The Chinese telecommunications giant Huawei has blocked more than a hundred products from being released on the market due to concerns that the items do not meet security standards, EURACTIV has learnt.
A representative at Huawei’s Cybersecurity Lab in Shenzen, China, told EURACTIV last week that since the company cybersecurity chief John Suffolk took up his current post in 2011, he has issued ‘no go’ decisions on more than a hundred products, a right he has as the company’s global cybersecurity and privacy officer.
“No go decisions are made when the product being evaluated does not match the security quality standards,” Suffolk told EURACTIV. “These include items such as clear text passwords in log files, or known vulnerabilities in third-party components or indeed penetration testing failures.”
Moreover, Suffolk added that once a product has been vetoed, it is “sent back to the product line for remedial action.”
“If the product quality is really poor then disciplinary action will be considered,” Suffolk said.
Huawei has previously come under criticism for purported backdoors installed in their products which would enable Chinese-state-led espionage, a claim the company has consistently denied.
In addition, the company has been keen to quell reports that its current employees have links to the Chinese military, following a recent report by Professor Christopher Balding of the Fulbright University Vietnam, which examined 25,000 CVs belonging to current or former Huawei employees and found “strong evidence that Huawei personnel act at the direction of Chinese state intelligence”.
However, at least at Huawei’s cybersecurity centre in Shenzhen, EURACTIV was informed that it against the lab’s recruitment policy to employ individuals with a background in the Chinese military.
Meanwhile, during a media roundtable in Brussels last week, Huawei’s Senior Vice President Catherine Chen said the company has no cybersecurity risk management framework in cooperation with the Chinese government. Huawei does, however, have agreements with governments in Germany, Canada and the UK.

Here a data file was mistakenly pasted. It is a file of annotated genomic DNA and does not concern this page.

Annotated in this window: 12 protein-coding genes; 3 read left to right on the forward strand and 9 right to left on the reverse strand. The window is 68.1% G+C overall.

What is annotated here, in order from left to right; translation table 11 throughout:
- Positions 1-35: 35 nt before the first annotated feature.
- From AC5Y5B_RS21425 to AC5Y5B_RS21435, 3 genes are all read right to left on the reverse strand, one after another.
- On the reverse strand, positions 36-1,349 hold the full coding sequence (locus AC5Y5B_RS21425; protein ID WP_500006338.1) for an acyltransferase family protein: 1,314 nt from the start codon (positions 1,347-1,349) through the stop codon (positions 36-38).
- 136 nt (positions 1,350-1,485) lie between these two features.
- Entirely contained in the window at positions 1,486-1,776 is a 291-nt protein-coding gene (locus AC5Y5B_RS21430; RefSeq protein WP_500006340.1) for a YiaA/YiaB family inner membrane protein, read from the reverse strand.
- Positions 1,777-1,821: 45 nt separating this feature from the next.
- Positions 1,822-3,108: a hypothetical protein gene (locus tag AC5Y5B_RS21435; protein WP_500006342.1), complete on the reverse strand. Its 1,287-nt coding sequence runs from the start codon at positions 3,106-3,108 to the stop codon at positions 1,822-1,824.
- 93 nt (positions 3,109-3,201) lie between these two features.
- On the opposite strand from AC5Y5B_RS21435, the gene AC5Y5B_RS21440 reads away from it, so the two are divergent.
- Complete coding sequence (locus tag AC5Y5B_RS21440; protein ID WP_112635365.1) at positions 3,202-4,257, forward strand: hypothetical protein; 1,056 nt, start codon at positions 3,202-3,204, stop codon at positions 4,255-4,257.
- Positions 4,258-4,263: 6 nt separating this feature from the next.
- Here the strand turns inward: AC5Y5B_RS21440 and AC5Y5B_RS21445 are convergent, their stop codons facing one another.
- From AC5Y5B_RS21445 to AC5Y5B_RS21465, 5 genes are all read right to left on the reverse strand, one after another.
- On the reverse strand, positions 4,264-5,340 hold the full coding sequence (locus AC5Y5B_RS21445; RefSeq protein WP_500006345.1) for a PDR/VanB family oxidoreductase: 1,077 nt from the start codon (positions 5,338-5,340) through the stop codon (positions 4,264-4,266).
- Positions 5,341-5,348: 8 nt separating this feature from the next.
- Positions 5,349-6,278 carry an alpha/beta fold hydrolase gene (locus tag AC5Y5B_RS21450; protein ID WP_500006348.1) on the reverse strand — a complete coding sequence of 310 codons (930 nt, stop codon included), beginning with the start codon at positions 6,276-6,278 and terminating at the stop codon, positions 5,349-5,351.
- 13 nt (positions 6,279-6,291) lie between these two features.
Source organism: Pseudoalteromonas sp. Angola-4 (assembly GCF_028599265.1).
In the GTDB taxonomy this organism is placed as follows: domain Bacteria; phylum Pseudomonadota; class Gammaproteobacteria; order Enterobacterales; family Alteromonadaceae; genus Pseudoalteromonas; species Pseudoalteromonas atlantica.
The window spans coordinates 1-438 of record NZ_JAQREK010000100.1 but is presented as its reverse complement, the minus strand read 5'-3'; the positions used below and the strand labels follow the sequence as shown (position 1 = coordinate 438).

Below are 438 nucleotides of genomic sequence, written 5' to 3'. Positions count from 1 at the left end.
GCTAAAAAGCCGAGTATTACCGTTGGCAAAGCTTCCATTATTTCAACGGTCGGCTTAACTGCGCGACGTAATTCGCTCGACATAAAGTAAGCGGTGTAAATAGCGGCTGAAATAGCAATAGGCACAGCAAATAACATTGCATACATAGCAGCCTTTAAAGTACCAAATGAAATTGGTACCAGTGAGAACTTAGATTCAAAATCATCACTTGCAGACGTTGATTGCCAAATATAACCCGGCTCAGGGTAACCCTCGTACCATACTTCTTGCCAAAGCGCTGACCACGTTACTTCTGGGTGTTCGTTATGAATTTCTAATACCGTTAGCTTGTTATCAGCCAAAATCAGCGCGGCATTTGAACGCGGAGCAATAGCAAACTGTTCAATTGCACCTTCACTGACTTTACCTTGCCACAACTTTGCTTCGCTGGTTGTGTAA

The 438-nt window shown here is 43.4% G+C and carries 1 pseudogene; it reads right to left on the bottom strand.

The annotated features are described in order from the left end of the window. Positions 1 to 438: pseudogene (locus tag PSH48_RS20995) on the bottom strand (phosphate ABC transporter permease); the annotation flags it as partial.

During Chen’s visit, it also transpired that the majority of 5G contracts already secured by the company are with European contractors. The company has agreed 50 contracts globally, including 28 with European operators, highlighting the importance of the European market to the company’s future in the 5G market.
However, a common European approach to adopting a 5G security strategy is at risk of being undermined by a handful of EU member states. Following a request from the Commission, 24 out of 28 member states have returned national risk assessments for the bloc’s future 5G development that will in time feed into an EU-wide 5G security framework, due to be completed by 1 October.
Huawei welcomed the plans to establish a common approach across the EU, saying that they “fully agree with the stance that common security standards for 5G networks are required across the EU.”
One country in which the Chinese firm has already received a relative degree of support has been the United Kingdom, after it emerged earlier this year that London would permit Huawei’s involvement in ‘non-core’ aspects of the UK’s 5G network infrastructure.
However, over the weekend, the Financial Times reported that the UK’s head diplomat in Brussels, Sir Tim Farrow, has been sidelined by the EU with respect to ongoing discussions surrounding the cybersecurity risks related to Huawei.
Barrow recently wrote a letter of complaint to the European Council, after he was “disinvited” from an EU28 meeting on June 25 in which member states discussed the bloc’s cyber standards.
A specific item on the agenda was the security threats posed by Huawei. Barrow wrote to the Council that the UK has so far “received no explanation as to the substantive reason for its exclusion.”
[Edited by Zoran Radosavljevic]